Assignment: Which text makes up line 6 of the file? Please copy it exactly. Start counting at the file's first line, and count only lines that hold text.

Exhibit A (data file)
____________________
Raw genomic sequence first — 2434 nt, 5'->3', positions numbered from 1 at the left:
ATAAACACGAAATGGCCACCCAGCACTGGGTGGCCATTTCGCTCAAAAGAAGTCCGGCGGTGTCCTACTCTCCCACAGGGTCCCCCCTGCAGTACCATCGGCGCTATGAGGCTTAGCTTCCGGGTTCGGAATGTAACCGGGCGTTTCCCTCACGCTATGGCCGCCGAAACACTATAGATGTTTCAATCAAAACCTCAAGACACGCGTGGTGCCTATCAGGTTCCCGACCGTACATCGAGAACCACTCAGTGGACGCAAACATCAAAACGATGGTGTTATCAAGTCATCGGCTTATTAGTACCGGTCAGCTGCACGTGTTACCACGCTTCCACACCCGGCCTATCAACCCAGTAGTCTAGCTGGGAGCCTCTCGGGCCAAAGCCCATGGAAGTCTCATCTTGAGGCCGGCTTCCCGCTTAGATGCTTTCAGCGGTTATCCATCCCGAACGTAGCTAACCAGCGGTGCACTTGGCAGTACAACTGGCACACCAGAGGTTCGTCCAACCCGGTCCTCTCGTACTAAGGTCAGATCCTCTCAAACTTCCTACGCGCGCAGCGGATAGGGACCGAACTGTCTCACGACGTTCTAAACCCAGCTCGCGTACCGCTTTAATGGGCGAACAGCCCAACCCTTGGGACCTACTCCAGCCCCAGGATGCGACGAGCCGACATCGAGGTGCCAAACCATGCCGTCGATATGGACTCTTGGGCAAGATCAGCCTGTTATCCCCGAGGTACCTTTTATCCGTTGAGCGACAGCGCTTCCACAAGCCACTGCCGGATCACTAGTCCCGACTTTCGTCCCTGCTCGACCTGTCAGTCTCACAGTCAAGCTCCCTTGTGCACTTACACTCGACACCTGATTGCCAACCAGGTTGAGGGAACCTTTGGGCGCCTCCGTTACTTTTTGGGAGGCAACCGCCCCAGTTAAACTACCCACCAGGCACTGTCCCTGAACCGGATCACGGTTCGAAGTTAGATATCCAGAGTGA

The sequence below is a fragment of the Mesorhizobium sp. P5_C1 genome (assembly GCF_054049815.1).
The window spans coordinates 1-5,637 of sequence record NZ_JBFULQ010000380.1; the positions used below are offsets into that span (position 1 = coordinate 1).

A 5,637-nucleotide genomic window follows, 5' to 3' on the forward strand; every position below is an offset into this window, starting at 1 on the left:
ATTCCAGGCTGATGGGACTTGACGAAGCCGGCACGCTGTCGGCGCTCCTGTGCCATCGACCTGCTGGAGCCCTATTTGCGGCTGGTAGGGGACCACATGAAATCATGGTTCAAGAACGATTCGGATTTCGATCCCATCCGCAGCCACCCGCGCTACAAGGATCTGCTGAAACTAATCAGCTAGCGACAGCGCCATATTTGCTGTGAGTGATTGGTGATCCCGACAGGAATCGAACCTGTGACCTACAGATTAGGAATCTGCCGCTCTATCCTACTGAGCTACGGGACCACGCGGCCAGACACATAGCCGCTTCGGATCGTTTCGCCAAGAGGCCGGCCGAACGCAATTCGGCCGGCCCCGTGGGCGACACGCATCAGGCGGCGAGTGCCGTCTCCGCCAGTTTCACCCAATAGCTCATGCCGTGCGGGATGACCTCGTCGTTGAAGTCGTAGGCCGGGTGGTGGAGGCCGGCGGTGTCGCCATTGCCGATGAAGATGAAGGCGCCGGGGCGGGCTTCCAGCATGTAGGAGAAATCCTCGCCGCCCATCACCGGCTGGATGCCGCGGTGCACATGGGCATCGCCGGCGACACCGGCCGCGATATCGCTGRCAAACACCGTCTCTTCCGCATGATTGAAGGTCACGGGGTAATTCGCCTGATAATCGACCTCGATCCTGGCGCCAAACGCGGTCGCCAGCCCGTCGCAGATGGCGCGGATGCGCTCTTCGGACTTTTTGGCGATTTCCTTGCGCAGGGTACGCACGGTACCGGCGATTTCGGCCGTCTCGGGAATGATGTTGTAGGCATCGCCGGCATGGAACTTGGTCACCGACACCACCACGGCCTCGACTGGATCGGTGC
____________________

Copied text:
ATTCCAGGCTGATGGGACTTGACGAAGCCGGCACGCTGTCGGCGCTCCTGTGCCATCGACCTGCTGGAGCCCTATTTGCGGCTGGTAGGGGACCACATGAAATCATGGTTCAAGAACGATTCGGATTTCGATCCCATCCGCAGCCACCCGCGCTACAAGGATCTGCTGAAACTAATCAGCTAGCGACAGCGCCATATTTGCTGTGAGTGATTGGTGATCCCGACAGGAATCGAACCTGTGACCTACAGATTAGGAATCTGCCGCTCTATCCTACTGAGCTACGGGACCACGCGGCCAGACACATAGCCGCTTCGGATCGTTTCGCCAAGAGGCCGGCCGAACGCAATTCGGCCGGCCCCGTGGGCGACACGCATCAGGCGGCGAGTGCCGTCTCCGCCAGTTTCACCCAATAGCTCATGCCGTGCGGGATGACCTCGTCGTTGAAGTCGTAGGCCGGGTGGTGGAGGCCGGCGGTGTCGCCATTGCCGATGAAGATGAAGGCGCCGGGGCGGGCTTCCAGCATGTAGGAGAAATCCTCGCCGCCCATCACCGGCTGGATGCCGCGGTGCACATGGGCATCGCCGGCGACACCGGCCGCGATATCGCTGRCAAACACCGTCTCTTCCGCATGATTGAAGGTCACGGGGTAATTCGCCTGATAATCGACCTCGATCCTGGCGCCAAACGCGGTCGCCAGCCCGTCGCAGATGGCGCGGATGCGCTCTTCGGACTTTTTGGCGATTTCCTTGCGCAGGGTACGCACGGTACCGGCGATTTCGGCCGTCTCGGGAATGATGTTGTAGGCATCGCCGGCATGGAACTTGGTCACCGACACCACCACGGCCTCGACTGGATCGGTGC